There are hints in the History of Middle-earth series of books, (especially in Morgoth's Ring in the section "Myths Transformed"), that some Orc leaders, such as the First Age's Boldog, or the Great Goblin encountered by Bilbo and theDwarves, may in fact have been fallen Maiar which had taken Orc form:
While Tolkien at some point saw all Orcs as descended from the original corrupted and tortured Elves, later comments of his indicate, according to Christopher Tolkien in Morgoth's Ring "Myths Transformed" text X, that he began to feel uncomfortable with this theory. At about the same time he removed the references to the Thrall-Ñoldorin, he also began searching for a new origin for the Orcs. It seems Tolkien wanted to change the origin of the Orcs to make them corrupted and twisted Humans. He says of this Human origin view of the Orcs:
Also in Unfinished Tales there is a passage about the Drúedain which says :
Tolkien would have had to change the prehistory of Arda, for the awakening of Men to happen earlier, for there to have been Men for Morgoth or Sauron to corrupt.
A mix of corrupted Elves and MenEdit
A late idea of Tolkien seems to be that Orcs had a mixed origin of Elves and Men. Text IX of the "Myths Transformed" section of Morgoth's Ring shows this view. The text has no date, but uses the late spelling "Ork" instead of "Orc". This new spelling was adopted in a note of 1969:
Some cross-bred with MenEdit
Tolkien also suggested that Men were cross-bred with Orcs under Morgoth's lieutenant, Sauron (and possibly under Morgoth himself). The process was later repeated during the War of the Ring by Saruman. This possibly refers to the way the Uruk-hai and the Half-orcs were created, in The Lord of the Rings.
The first appearance of these half-goblins occurs in Fellowship of the Ring in describing one known as the Southerner, a spy of Saruman's;
Further description follows in the Two Towers.
In the Scouring of the Shire, there is further mention of the half-orcs under Sharkey's control, and they are described as men having squinty (or slanty) eyes and sallow complexion (a description used to describe the Southerner, Saruman's spy in Fellowship of the Ring, as well as some of the orcs in the Two Towers). Which seems to suggest that they look mostly human but share some of the features of the orcs.
Main article: List of Middle-earth Orcs
See also: List of original characters in The Lord of the Rings film series
for Orcs unique to the New Line films
Influence on later fantasyEdit
Tolkien's Orcs have been, and still are, a major influence on fantasy fiction and games; they are the literary precursors of the Orcs (and similar races) of many different settings. The Orcs of Warhammer Fantasy, Dungeons & Dragons and other games most often differ from Tolkien's Orcs in that they are taller than Humans (instead of always being shorter) and usually have green or greyish-green skin (instead of dark or yellowish skin). The green Orc portrayed today was largely created by Games Workshop for their Warhammer series, and from there the green colour was the most common used for Orc skin in most fantasy universes such as the Warcraft series of games and upcoming film.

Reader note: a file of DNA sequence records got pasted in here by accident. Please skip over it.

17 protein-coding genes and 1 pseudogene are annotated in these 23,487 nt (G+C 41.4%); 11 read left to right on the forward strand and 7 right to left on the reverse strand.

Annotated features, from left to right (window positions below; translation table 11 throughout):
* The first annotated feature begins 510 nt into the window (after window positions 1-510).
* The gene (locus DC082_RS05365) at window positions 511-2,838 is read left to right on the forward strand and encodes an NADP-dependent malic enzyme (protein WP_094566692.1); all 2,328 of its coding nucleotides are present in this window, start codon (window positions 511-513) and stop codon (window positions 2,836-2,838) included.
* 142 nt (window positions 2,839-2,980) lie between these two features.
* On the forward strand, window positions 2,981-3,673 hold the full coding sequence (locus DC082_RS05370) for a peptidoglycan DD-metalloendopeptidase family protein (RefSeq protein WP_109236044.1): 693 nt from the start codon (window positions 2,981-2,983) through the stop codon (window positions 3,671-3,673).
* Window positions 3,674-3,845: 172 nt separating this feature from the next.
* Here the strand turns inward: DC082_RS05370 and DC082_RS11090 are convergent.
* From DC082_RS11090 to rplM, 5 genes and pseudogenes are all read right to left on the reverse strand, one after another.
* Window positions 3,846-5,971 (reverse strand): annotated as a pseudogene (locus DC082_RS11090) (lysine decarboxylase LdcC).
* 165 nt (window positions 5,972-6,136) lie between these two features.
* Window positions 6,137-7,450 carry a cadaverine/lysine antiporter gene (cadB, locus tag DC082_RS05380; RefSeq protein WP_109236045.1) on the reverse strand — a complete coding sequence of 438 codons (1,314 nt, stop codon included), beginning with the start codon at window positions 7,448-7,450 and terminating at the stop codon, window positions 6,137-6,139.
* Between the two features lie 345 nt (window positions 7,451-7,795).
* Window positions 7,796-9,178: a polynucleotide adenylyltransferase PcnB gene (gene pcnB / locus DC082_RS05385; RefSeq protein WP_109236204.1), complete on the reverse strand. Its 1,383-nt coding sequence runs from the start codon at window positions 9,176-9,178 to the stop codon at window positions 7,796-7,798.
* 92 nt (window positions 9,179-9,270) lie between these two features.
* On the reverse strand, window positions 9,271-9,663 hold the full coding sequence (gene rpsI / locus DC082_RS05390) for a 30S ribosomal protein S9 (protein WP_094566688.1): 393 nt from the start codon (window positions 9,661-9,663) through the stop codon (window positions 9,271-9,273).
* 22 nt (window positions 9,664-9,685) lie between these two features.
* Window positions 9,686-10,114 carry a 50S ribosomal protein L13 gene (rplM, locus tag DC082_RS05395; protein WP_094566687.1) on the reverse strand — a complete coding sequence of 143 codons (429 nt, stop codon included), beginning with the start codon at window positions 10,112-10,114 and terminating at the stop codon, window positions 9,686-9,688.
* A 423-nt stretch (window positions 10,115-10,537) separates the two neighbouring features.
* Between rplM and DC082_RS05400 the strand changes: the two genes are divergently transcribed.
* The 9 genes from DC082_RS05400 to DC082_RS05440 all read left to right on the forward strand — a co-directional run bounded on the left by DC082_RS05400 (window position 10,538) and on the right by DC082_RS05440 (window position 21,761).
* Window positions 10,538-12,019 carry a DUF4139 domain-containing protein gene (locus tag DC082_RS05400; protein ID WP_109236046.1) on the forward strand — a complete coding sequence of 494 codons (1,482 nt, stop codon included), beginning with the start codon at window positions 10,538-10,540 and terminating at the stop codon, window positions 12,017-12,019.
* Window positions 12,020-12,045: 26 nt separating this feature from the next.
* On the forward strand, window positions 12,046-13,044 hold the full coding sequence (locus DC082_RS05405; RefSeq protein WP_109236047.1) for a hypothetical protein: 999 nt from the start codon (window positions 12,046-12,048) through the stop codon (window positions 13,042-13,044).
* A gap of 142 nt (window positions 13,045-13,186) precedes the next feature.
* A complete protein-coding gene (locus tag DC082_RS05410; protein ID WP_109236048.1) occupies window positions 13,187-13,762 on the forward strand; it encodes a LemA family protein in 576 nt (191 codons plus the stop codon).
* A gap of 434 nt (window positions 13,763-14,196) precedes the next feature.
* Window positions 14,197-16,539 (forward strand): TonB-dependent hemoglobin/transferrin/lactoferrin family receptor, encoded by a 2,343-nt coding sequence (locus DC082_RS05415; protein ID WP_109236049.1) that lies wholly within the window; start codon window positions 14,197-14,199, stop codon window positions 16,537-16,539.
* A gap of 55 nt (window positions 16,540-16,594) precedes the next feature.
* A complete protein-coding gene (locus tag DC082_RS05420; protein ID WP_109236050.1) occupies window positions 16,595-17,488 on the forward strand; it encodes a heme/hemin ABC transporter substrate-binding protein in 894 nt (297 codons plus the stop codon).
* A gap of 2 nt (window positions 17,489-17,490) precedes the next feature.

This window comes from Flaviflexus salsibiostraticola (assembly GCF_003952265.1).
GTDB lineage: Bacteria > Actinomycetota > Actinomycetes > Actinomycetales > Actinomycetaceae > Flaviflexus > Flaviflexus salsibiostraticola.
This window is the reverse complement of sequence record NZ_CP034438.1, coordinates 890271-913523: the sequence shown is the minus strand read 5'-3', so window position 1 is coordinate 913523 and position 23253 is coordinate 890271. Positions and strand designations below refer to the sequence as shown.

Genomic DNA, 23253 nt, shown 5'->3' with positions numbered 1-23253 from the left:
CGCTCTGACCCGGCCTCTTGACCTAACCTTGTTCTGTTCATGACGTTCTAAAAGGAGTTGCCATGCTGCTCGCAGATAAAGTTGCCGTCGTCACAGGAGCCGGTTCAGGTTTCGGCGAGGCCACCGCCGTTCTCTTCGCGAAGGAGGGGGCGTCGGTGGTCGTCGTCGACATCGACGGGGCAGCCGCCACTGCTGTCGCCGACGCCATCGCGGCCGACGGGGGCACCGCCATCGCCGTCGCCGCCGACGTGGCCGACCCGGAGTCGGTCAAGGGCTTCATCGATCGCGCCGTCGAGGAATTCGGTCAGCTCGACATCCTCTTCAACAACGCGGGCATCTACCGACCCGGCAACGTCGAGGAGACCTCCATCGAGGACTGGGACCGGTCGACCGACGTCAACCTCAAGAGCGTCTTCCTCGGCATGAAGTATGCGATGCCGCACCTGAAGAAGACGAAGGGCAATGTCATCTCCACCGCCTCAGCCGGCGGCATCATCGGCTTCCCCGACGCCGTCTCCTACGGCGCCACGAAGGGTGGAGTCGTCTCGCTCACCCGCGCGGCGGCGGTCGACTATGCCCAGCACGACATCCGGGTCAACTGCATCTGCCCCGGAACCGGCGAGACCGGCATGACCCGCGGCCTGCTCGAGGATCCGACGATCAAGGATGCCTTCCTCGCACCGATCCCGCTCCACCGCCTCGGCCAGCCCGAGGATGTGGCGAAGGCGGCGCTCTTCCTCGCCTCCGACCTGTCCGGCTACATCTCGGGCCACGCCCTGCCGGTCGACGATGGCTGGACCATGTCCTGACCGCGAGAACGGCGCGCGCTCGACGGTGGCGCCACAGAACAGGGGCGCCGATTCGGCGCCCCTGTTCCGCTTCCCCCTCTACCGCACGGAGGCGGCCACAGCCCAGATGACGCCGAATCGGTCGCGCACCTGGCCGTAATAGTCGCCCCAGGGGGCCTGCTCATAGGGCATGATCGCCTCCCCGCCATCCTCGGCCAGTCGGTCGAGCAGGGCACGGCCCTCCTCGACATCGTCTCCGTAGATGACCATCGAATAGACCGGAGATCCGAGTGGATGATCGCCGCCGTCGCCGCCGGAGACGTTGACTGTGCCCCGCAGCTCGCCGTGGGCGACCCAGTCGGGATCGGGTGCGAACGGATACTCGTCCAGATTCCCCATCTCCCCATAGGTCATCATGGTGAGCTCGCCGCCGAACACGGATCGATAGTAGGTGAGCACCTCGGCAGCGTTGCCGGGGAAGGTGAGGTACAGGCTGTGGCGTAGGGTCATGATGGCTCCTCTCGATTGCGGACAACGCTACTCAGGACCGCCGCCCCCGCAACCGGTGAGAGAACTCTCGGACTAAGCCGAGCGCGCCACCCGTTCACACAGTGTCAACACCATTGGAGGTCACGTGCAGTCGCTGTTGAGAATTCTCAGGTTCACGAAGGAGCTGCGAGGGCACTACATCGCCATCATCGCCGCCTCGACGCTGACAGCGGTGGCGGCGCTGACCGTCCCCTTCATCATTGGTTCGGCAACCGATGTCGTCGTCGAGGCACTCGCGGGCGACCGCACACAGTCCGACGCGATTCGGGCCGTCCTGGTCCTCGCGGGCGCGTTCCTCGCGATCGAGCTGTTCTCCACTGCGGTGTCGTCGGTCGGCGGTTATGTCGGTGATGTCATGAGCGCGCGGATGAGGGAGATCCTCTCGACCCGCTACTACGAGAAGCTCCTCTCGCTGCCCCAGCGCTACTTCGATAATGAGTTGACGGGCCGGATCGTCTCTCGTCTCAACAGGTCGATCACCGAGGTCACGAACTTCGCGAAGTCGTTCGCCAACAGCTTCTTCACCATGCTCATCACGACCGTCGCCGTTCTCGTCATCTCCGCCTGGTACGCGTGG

C. S. Lewis may have inserted a nod to his friend's Orcs in The Lion, the Witch and the Wardrobe. When Aslan goes to his death on the Stone Table, the narrator mentions various evil creatures gathered around the White Witch—including "Orknies" (the name is also directly based on the above Old English term).
Orcs have been featured in many adaptations of Tolkien's Middle-earth writings, from film to stage to video games. The Goblins in the 1977 animated adaptation of The Hobbit were likened to the work of Maurice Sendak. They are portrayed in exactly the same manner as the Orcs in the sequel The Return of the King (1980 film).
Some adaptations have made Goblins distinct from Orcs. This was implied in New Line Cinema's The Lord of the Rings film trilogy directed by Peter Jackson, and made explicit in The Hobbit: An Unexpected Journey, where orcs and goblins are portrayed as distinctly different races. Elven blades are described as turning blue when "orcs or goblins are near", a departure from the source text, and goblins have a notably different appearance in the film from orcs.
This distinction can also be seen in the real-time strategy games The Lord of the Rings: War of the Ring and The Lord of the Rings: The Battle for Middle-earth II. In the former, Goblins can be used alongside common Orcs and Uruk-hai, while in the latter Goblins get their own playable faction.
In the film The Lord of the Rings: The Fellowship of the Ring some Uruk-hai are seen being birthed full-grown from what appear to be sacs in muddy pits. (This is used as a device to allow Saruman to build his army practically overnight, as opposed to taking the time to breed his "improved" Orcs through more conventional means.)
In The Rise of the Witch-king, an expansion pack for The Battle for Middle-earth II, the Angmar faction uses "Gundabad Orcs" as ordinary foot soldiers, referring to their capital of Mount Gundabad. Like the Goblins of the Misty Mountains, they sometimes ride Wargs into battle.